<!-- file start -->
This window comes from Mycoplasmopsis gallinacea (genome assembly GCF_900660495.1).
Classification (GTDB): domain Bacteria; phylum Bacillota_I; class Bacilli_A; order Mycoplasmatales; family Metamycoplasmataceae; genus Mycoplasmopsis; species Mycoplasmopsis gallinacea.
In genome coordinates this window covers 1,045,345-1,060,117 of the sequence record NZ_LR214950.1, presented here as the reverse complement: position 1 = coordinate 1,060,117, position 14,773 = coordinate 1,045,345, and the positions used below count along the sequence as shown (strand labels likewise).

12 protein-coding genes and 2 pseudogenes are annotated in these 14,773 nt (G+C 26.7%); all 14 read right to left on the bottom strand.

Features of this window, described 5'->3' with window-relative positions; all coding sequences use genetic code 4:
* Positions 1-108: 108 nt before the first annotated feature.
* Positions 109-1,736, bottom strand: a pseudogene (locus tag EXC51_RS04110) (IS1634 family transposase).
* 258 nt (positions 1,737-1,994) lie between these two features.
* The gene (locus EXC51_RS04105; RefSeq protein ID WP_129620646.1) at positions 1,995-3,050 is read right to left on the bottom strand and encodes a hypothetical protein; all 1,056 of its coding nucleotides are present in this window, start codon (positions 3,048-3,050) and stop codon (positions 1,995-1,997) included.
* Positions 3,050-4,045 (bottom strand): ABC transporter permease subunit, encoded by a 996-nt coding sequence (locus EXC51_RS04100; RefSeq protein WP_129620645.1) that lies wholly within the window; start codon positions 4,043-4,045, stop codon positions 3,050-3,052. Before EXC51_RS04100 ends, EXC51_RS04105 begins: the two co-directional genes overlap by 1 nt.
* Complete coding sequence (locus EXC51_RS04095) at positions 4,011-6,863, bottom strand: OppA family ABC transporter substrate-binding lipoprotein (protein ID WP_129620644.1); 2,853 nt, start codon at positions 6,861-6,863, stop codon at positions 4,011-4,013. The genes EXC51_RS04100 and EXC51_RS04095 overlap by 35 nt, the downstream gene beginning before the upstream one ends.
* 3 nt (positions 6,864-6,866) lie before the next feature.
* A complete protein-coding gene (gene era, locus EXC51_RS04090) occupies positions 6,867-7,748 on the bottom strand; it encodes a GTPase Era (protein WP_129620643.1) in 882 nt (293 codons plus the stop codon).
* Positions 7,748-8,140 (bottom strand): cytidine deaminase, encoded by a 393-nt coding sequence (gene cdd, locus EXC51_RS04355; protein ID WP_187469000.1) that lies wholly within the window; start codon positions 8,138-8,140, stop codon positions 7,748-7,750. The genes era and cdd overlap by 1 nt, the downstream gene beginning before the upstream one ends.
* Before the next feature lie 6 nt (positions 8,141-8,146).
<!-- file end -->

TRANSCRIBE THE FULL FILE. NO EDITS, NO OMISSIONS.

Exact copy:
This window comes from Mycoplasmopsis gallinacea (genome assembly GCF_900660495.1).
Classification (GTDB): domain Bacteria; phylum Bacillota_I; class Bacilli_A; order Mycoplasmatales; family Metamycoplasmataceae; genus Mycoplasmopsis; species Mycoplasmopsis gallinacea.
In genome coordinates this window covers 1,045,345-1,060,117 of the sequence record NZ_LR214950.1, presented here as the reverse complement: position 1 = coordinate 1,060,117, position 14,773 = coordinate 1,045,345, and the positions used below count along the sequence as shown (strand labels likewise).

12 protein-coding genes and 2 pseudogenes are annotated in these 14,773 nt (G+C 26.7%); all 14 read right to left on the bottom strand.

Features of this window, described 5'->3' with window-relative positions; all coding sequences use genetic code 4:
* Positions 1-108: 108 nt before the first annotated feature.
* Positions 109-1,736, bottom strand: a pseudogene (locus tag EXC51_RS04110) (IS1634 family transposase).
* 258 nt (positions 1,737-1,994) lie between these two features.
* The gene (locus EXC51_RS04105; RefSeq protein ID WP_129620646.1) at positions 1,995-3,050 is read right to left on the bottom strand and encodes a hypothetical protein; all 1,056 of its coding nucleotides are present in this window, start codon (positions 3,048-3,050) and stop codon (positions 1,995-1,997) included.
* Positions 3,050-4,045 (bottom strand): ABC transporter permease subunit, encoded by a 996-nt coding sequence (locus EXC51_RS04100; RefSeq protein WP_129620645.1) that lies wholly within the window; start codon positions 4,043-4,045, stop codon positions 3,050-3,052. Before EXC51_RS04100 ends, EXC51_RS04105 begins: the two co-directional genes overlap by 1 nt.
* Complete coding sequence (locus EXC51_RS04095) at positions 4,011-6,863, bottom strand: OppA family ABC transporter substrate-binding lipoprotein (protein ID WP_129620644.1); 2,853 nt, start codon at positions 6,861-6,863, stop codon at positions 4,011-4,013. The genes EXC51_RS04100 and EXC51_RS04095 overlap by 35 nt, the downstream gene beginning before the upstream one ends.
* 3 nt (positions 6,864-6,866) lie before the next feature.
* A complete protein-coding gene (gene era, locus EXC51_RS04090) occupies positions 6,867-7,748 on the bottom strand; it encodes a GTPase Era (protein WP_129620643.1) in 882 nt (293 codons plus the stop codon).
* Positions 7,748-8,140 (bottom strand): cytidine deaminase, encoded by a 393-nt coding sequence (gene cdd, locus EXC51_RS04355; protein ID WP_187469000.1) that lies wholly within the window; start codon positions 8,138-8,140, stop codon positions 7,748-7,750. The genes era and cdd overlap by 1 nt, the downstream gene beginning before the upstream one ends.
* Before the next feature lie 6 nt (positions 8,141-8,146).